Anthropology

anthropologistanthropologicalanthropologists
In 1928, he became a research associate at the American Museum of Natural History studying anthropology and population.

Population

populationspopulacepopulated
In 1928, he became a research associate at the American Museum of Natural History studying anthropology and population.

J. Philippe Rushton

RushtonJean Philippe RushtonPhil Rushton
According to J. Phillipe Rushton, Osborn was the first to point out that although African Americans scored lower than whites on the Army intelligence tests, those from five urban northern states scored slightly higher than whites from eight rural southern states did, demonstrating the influence of cultural factors on IQ scores.

Intelligence quotient

IQintelligence testI.Q.
According to J. Phillipe Rushton, Osborn was the first to point out that although African Americans scored lower than whites on the Army intelligence tests, those from five urban northern states scored slightly higher than whites from eight rural southern states did, demonstrating the influence of cultural factors on IQ scores.

Urban area

Urbanurban agglomerationagglomeration
According to J. Phillipe Rushton, Osborn was the first to point out that although African Americans scored lower than whites on the Army intelligence tests, those from five urban northern states scored slightly higher than whites from eight rural southern states did, demonstrating the influence of cultural factors on IQ scores.

Northern United States

NorthNorthernNorthern states
According to J. Phillipe Rushton, Osborn was the first to point out that although African Americans scored lower than whites on the Army intelligence tests, those from five urban northern states scored slightly higher than whites from eight rural southern states did, demonstrating the influence of cultural factors on IQ scores.

Rural area

ruralcountrysiderural locality
According to J. Phillipe Rushton, Osborn was the first to point out that although African Americans scored lower than whites on the Army intelligence tests, those from five urban northern states scored slightly higher than whites from eight rural southern states did, demonstrating the influence of cultural factors on IQ scores.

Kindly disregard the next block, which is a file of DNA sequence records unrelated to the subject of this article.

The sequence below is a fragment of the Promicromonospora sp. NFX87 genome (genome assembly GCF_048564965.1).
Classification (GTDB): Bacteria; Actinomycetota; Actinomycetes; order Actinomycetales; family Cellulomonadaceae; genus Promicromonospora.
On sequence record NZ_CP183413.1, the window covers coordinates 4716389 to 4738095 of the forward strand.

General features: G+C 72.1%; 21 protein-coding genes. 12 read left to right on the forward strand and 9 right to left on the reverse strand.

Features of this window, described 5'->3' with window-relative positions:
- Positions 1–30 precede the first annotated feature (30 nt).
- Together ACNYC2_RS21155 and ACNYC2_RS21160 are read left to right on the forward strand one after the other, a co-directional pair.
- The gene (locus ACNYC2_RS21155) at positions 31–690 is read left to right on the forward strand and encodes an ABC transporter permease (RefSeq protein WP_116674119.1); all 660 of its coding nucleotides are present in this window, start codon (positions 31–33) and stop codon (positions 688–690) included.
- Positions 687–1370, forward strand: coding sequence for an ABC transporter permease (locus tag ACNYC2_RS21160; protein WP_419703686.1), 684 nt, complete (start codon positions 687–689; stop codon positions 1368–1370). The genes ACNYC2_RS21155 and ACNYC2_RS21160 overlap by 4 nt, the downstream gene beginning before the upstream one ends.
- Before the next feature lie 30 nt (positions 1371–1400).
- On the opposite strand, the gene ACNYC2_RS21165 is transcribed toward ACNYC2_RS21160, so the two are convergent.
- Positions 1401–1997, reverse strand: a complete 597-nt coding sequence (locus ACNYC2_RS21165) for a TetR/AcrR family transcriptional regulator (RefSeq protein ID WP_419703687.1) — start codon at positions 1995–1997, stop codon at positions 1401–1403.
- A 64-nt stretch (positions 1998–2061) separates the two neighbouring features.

Southern United States

SouthSouthernthe South
According to J. Phillipe Rushton, Osborn was the first to point out that although African Americans scored lower than whites on the Army intelligence tests, those from five urban northern states scored slightly higher than whites from eight rural southern states did, demonstrating the influence of cultural factors on IQ scores.

Race and intelligence

racial differences in intelligenceblack people have lower IQsintellectually inferior
According to J. Phillipe Rushton, Osborn was the first to point out that although African Americans scored lower than whites on the Army intelligence tests, those from five urban northern states scored slightly higher than whites from eight rural southern states did, demonstrating the influence of cultural factors on IQ scores.

Hereditarianism

hereditarianhereditarians
In the following decades, Osborn remained skeptical of the hereditarian hypothesis of the variance in IQ scores found between racial groups.

Race (human categorization)

raceracialraces
In the following decades, Osborn remained skeptical of the hereditarian hypothesis of the variance in IQ scores found between racial groups.

Sweden

🇸🇪SwedishSWE
An admirer of the reforms instituted in 1930s Sweden through the efforts of economist Gunnar Myrdal and his wife Alva Myrdal, Osborn emphasized the eugenic potential of extended state support in childcare, recreation, housing, nursery services, and education as a means of stimulating fertility among desirable populations.

Gunnar Myrdal

GunnarMyrdal, Gunnar
An admirer of the reforms instituted in 1930s Sweden through the efforts of economist Gunnar Myrdal and his wife Alva Myrdal, Osborn emphasized the eugenic potential of extended state support in childcare, recreation, housing, nursery services, and education as a means of stimulating fertility among desirable populations.